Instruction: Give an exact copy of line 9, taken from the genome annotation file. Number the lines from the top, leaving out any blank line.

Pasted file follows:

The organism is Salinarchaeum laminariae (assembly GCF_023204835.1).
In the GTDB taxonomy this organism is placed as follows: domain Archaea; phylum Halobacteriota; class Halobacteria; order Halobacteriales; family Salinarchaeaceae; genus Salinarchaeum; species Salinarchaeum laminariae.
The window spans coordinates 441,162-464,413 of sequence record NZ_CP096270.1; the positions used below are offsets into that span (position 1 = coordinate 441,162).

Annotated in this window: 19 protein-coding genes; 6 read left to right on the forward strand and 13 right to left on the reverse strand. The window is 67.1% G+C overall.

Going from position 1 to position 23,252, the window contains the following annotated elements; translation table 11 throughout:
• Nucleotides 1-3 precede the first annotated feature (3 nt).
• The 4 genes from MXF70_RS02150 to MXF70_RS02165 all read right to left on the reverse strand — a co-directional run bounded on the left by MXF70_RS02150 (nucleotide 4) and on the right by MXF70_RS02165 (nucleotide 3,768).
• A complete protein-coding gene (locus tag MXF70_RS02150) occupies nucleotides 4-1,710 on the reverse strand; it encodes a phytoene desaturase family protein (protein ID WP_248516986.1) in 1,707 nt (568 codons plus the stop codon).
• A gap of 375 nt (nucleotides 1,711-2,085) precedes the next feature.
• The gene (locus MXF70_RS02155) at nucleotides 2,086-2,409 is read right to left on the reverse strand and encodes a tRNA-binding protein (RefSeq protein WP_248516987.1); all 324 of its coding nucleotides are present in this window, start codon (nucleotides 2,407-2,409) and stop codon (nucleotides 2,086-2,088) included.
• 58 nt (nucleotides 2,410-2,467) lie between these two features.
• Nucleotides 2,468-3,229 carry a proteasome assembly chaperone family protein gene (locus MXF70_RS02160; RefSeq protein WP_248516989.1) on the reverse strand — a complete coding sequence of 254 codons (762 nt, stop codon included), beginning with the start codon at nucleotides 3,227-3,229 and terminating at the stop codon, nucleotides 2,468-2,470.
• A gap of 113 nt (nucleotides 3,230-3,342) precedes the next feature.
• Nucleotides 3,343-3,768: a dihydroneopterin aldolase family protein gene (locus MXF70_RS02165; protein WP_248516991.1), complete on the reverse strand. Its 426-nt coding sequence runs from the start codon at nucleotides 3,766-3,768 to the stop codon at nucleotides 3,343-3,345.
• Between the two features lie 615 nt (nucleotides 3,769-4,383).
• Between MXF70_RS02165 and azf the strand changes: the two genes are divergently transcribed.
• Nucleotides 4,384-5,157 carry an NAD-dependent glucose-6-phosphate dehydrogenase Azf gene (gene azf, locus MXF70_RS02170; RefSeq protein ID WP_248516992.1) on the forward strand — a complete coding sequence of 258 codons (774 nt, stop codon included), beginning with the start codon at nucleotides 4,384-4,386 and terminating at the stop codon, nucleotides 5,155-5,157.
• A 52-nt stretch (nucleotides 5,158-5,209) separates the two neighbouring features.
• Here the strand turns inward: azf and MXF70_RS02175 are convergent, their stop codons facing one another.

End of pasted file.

• A gap of 375 nt (nucleotides 1,711-2,085) precedes the next feature.